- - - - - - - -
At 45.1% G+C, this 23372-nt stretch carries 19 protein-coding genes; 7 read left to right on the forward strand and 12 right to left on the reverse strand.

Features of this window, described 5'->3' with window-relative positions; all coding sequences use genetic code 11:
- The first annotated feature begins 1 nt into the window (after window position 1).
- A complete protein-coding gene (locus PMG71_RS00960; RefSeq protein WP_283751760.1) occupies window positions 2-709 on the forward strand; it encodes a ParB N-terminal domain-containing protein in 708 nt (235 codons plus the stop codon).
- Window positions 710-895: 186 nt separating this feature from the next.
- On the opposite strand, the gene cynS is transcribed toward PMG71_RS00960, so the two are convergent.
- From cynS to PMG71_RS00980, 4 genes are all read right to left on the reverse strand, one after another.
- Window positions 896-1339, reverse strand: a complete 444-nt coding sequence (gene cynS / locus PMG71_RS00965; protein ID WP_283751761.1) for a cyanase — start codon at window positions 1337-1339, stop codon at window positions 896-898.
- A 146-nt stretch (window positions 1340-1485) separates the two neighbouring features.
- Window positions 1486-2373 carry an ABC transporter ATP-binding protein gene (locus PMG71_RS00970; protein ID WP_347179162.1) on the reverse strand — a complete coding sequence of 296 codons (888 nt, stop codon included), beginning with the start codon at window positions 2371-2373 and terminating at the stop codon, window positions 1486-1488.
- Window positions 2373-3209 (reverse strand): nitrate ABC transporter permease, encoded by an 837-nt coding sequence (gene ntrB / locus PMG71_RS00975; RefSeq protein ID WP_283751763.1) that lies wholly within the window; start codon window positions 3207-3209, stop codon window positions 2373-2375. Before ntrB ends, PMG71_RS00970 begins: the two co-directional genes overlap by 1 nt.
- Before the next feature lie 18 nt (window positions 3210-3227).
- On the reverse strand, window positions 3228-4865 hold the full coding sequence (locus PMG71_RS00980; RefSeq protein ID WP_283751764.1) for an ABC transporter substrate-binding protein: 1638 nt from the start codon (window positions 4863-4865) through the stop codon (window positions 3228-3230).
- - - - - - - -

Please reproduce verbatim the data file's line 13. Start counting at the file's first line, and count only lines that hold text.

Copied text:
- On the reverse strand, window positions 3228-4865 hold the full coding sequence (locus PMG71_RS00980; RefSeq protein ID WP_283751764.1) for an ABC transporter substrate-binding protein: 1638 nt from the start codon (window positions 4863-4865) through the stop codon (window positions 3228-3230).